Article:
ple will listen to the station and likt
it It they hear some songs lhty llkt‘
and some the} don‘t like. ucll that's
the way it is man that 's radio,"
Kirk said that llt' hopes \tiideim



Green thumb


McConnell relays
Senate experiences

Staff Writer

US. Senator Mitch McConnell said
last night that he believes George
Bush. Michael Dukakis and Jesse
Jackson will all do well in the Ken«
tucky presidential primary election

Speaking to around 50 people at
Sigma Pi fraternity house, McCon-
nell. R-Ky.. said that Bush should do
well in the state and in the entire
South in today‘s primary elections.
The Kentucky primary is part of the
Super Tuesday presidential prima-
ria, which includes several other
Southern states

“Bush should benefit a lot from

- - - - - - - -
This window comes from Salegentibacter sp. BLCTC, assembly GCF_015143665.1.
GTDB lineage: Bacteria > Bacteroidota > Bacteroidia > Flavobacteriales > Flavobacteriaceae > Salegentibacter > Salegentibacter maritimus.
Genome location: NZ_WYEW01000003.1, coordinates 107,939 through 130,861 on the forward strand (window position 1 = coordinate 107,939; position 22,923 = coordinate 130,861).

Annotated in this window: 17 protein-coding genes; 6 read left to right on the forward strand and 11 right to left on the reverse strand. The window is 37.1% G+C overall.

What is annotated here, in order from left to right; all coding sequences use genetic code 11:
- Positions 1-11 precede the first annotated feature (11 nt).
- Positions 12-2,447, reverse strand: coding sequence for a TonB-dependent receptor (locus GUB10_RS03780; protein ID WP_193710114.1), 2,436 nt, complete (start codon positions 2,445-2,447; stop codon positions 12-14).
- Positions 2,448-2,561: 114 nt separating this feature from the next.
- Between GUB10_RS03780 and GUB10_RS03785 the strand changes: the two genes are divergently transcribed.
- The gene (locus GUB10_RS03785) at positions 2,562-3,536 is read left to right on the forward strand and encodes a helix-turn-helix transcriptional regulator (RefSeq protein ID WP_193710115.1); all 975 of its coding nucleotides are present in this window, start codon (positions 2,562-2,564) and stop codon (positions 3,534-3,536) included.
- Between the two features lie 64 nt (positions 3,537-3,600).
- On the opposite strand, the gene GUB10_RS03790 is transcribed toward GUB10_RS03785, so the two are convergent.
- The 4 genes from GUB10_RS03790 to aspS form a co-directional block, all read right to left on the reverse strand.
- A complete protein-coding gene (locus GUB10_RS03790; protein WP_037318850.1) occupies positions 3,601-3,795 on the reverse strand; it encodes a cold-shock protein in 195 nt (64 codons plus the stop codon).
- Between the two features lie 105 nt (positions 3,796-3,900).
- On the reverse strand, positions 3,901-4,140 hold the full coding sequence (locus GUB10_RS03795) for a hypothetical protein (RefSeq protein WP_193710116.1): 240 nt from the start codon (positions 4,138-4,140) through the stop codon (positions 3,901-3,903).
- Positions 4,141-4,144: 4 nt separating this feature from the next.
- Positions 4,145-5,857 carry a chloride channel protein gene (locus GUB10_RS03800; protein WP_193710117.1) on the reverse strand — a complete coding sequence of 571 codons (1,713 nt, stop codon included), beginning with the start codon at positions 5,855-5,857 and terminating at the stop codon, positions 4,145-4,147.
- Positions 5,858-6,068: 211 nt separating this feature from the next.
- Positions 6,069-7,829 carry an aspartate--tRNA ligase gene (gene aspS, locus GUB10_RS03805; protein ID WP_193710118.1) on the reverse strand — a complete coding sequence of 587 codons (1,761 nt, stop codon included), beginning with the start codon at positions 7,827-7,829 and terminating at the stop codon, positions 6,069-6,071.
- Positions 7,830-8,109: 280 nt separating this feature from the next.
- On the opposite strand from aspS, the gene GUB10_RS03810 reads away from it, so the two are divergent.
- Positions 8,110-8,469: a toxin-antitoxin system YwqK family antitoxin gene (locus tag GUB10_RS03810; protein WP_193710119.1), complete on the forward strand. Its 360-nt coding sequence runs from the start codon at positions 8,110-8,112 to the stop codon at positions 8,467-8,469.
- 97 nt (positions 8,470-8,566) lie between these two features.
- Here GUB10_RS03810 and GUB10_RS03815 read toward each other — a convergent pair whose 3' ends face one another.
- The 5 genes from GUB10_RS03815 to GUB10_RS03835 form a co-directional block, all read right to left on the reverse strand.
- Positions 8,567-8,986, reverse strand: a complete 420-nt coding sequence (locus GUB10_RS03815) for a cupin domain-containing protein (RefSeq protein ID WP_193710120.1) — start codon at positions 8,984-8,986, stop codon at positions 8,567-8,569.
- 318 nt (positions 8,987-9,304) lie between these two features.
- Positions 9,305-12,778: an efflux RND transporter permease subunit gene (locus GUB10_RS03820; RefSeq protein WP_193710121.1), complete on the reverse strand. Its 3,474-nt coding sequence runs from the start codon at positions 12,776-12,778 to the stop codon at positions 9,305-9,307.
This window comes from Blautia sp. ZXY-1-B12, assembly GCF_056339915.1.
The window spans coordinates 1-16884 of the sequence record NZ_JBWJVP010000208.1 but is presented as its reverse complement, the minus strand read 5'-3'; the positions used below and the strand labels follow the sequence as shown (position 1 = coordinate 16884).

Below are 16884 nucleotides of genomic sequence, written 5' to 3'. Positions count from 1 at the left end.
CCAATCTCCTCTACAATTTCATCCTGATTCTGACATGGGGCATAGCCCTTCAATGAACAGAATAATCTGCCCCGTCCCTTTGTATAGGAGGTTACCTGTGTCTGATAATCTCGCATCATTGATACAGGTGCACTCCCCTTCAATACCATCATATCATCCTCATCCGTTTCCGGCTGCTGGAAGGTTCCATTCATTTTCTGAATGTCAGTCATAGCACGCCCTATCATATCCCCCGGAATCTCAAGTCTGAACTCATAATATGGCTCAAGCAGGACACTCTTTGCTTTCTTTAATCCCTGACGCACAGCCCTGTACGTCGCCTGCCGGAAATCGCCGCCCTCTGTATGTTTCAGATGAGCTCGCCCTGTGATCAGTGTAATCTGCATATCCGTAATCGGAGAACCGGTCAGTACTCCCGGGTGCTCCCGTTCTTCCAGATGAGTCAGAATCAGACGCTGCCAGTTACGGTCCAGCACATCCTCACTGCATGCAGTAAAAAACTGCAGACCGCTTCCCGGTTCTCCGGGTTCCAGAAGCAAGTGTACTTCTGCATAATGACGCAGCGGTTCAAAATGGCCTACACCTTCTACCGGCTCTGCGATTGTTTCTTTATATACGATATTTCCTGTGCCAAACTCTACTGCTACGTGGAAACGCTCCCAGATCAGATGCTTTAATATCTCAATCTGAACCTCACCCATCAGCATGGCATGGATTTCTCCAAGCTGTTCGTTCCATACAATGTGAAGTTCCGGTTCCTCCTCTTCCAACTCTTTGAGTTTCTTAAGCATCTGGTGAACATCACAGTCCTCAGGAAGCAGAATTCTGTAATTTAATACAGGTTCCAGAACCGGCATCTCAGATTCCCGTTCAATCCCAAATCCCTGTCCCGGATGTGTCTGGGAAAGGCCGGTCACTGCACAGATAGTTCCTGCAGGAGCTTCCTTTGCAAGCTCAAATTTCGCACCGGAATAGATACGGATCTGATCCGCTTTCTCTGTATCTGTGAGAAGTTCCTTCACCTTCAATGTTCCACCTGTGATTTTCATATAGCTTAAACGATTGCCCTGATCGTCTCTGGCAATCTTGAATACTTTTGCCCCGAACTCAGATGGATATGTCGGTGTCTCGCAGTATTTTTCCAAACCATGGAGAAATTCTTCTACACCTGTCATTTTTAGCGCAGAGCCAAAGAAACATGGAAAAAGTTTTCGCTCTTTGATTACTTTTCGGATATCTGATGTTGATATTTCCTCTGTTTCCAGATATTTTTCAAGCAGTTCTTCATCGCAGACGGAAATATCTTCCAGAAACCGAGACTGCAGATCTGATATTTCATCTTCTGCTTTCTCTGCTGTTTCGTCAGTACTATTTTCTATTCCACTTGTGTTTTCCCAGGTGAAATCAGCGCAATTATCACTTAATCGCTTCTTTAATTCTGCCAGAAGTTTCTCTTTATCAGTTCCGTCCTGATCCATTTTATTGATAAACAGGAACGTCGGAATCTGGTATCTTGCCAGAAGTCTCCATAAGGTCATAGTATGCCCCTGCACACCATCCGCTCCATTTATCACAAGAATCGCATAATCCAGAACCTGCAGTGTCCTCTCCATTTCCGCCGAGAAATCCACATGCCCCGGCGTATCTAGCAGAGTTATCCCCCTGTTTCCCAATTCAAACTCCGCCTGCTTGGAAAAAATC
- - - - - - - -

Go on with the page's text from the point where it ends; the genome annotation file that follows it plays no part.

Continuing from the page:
the Super Needay primaries." Mc-
Connell said, though he did not pre-

dict an overall winner in the elec-

McConnell went on to discuss his
work in the Senate Foreign Rela-
tions and Agriculture committees,
and the importance of the recently
signed INF treaty, which removed
intermediate range nuclear weapons
from Europe.

"In case you think you want a nu-
clear free world, let me tell you, you
don‘t," McConnell said. “There
hasn‘t been a war in Europe for 45
years, and the reason for that is nu
clear deterrents."

While McConnell claimed that nu-
clear deterrents are necessary, he
admitted that both the United States
and the Soviet Union have more
than enough weapons to destroy
each other.


“Even though it is a scary pros-
pect and we never want a war like
that. they do go a long way to keep-
ing the peace,“ be said.

McConnell also focused on issues
of state importance, especially his
work with the Senate Agriculture
committee. Mien asked if President


Doug Bait, a senior lab technician, waters the plants yesterday in one of the College otAgronomy's greenhouses on Washington Avenue.

ALAN NAWSE Kernel stair


Tuesday. March 8. 1988

ALAN NAWSE Kernel Staff

year quest for airtime when the station hit the
airwaves at 2 p m yesterday

"\till likt’ it all They‘re not gonna